The Secret to Orthodontic Clinic Design
Designing and orthodontic clinic can be as difficult as it is enlightening. Orthodontic clinic design should reflect the needs of the practice and the patient. Clinical spaces like orthodontic practices tend to be unique in that they deal with patients for a short amount of time. When compared to general dental offices, who deal with a wider average appointment time, it is clear the needs of the orthodontic clinic are different. It is precisely the clinic itself that should be the focus of your office. At Apex Design Build, we consider all possible angles, devising specialized design solutions to suit your needs.
Evaluating Your Flow
When thinking about your orthodontic clinic or practice design, patient traffic plus dynamic flow patterns equals success. You will have constant patient traffic from those entering and exiting the practice, which is why we recommend designing your practice with flow in mind. There will also be separate traffic for your staff alongside patients. They could be going from exam room to reception and vice versa or moving equipment to and from the sterilization room.
Planning the furniture layout, and architecture in such a way as to create flow ensures your practice doesn’t dissolve into chaos. Similarly, poor layout can lead to inefficient service and reduced productivity. By ensuring you maintain a constant flow of patient traffic, you can avoid delays and ensure prompt care for your patients. Orthodontist practice designs also do not require separate operatory room as in general dental offices. Instead, a more functional open bay style operatory room is best. The open arrangement, with operatory stations and chairs in rows along each side of the room, is ideal. Not only does it allow for integration of delivery systems and equipment, but also for greater efficiency of patient intake.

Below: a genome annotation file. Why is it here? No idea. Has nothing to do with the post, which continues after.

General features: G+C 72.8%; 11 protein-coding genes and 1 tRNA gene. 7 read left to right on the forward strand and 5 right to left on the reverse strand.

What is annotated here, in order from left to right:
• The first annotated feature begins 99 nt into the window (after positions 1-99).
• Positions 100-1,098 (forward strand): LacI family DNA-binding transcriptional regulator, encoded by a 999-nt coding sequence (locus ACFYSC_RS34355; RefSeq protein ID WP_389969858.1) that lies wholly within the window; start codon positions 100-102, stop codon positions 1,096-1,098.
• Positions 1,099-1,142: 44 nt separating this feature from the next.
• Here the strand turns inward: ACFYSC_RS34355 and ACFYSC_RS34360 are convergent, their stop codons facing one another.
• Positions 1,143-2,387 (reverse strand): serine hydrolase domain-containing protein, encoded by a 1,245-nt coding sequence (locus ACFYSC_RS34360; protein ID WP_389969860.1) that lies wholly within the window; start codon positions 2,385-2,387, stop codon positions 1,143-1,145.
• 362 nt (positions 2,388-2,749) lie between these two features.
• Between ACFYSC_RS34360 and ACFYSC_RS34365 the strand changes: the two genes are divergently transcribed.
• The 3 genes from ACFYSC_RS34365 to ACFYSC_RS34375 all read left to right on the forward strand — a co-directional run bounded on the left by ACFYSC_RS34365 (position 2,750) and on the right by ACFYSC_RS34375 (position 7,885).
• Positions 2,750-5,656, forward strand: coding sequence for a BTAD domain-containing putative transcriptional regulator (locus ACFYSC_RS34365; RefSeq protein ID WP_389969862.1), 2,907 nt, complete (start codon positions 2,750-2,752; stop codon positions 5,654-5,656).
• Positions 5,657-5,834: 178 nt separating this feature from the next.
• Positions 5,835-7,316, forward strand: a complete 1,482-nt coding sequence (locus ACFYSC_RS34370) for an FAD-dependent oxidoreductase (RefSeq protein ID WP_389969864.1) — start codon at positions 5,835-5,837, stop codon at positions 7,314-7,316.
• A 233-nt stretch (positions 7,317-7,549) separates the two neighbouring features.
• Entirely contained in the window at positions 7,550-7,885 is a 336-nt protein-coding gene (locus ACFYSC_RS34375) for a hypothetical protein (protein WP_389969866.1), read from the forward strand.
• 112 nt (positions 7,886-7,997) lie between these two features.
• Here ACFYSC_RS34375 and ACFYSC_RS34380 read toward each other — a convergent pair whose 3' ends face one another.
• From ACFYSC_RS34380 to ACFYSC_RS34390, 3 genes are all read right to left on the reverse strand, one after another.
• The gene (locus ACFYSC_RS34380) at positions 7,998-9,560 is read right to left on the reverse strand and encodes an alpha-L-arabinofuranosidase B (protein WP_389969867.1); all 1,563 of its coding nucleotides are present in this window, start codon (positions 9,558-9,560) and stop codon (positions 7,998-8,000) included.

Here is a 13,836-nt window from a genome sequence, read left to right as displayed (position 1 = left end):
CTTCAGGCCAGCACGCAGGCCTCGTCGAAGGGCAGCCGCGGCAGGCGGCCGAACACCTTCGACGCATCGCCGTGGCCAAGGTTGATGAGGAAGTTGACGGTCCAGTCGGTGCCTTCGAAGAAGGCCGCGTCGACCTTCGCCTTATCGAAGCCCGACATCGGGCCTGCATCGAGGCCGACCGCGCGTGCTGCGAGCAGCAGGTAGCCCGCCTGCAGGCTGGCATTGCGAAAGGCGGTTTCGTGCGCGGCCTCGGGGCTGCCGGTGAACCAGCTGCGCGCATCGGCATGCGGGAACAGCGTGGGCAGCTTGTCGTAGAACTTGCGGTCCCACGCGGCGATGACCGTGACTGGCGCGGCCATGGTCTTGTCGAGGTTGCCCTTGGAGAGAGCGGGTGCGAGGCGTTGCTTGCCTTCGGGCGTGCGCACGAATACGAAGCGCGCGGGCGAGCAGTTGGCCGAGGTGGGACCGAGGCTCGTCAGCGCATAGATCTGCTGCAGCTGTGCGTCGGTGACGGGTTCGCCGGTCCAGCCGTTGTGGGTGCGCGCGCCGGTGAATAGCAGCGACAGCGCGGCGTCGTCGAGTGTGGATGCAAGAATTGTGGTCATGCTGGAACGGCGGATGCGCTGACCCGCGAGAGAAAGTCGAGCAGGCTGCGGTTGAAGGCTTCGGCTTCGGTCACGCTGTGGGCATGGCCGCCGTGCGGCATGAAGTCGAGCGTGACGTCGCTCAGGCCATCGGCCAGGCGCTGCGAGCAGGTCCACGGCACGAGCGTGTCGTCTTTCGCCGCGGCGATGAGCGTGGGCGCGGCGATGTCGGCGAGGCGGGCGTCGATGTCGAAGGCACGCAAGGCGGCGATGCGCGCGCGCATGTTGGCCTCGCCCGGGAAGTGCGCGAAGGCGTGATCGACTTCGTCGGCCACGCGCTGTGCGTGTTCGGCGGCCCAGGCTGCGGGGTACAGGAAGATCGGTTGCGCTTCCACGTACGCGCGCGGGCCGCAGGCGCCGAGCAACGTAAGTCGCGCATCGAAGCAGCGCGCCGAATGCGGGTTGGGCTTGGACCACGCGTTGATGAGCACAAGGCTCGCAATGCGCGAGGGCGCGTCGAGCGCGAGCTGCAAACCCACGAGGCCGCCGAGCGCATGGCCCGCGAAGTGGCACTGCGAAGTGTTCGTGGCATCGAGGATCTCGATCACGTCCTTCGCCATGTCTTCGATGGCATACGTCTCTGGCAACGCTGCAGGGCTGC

Situation and Allocation
Where you situate the clinical areas of your office affects the overall space. Your ancillary services, like sterilization, laboratory, radiography, and storage areas need to be easily accessible. Ideally, they should be placed close together to minimize the potential for delay. Features such as connecting doors and windows will help to further reduce the time it takes to collect or use locate equipment. When we draw up your floor plan, we always take into account your specifications. Certain rooms will have to take priority over others, but there are many ways to configure your office to great effect. Think about how it relates to the rest of the practice, and how it satisfies patient needs. Remember, orthodontist practice design should take into account the younger patients and families with which you are likely to deal. Similarly, you are likely to deal with a lot of parents and family members accompanying the patient you are to treat.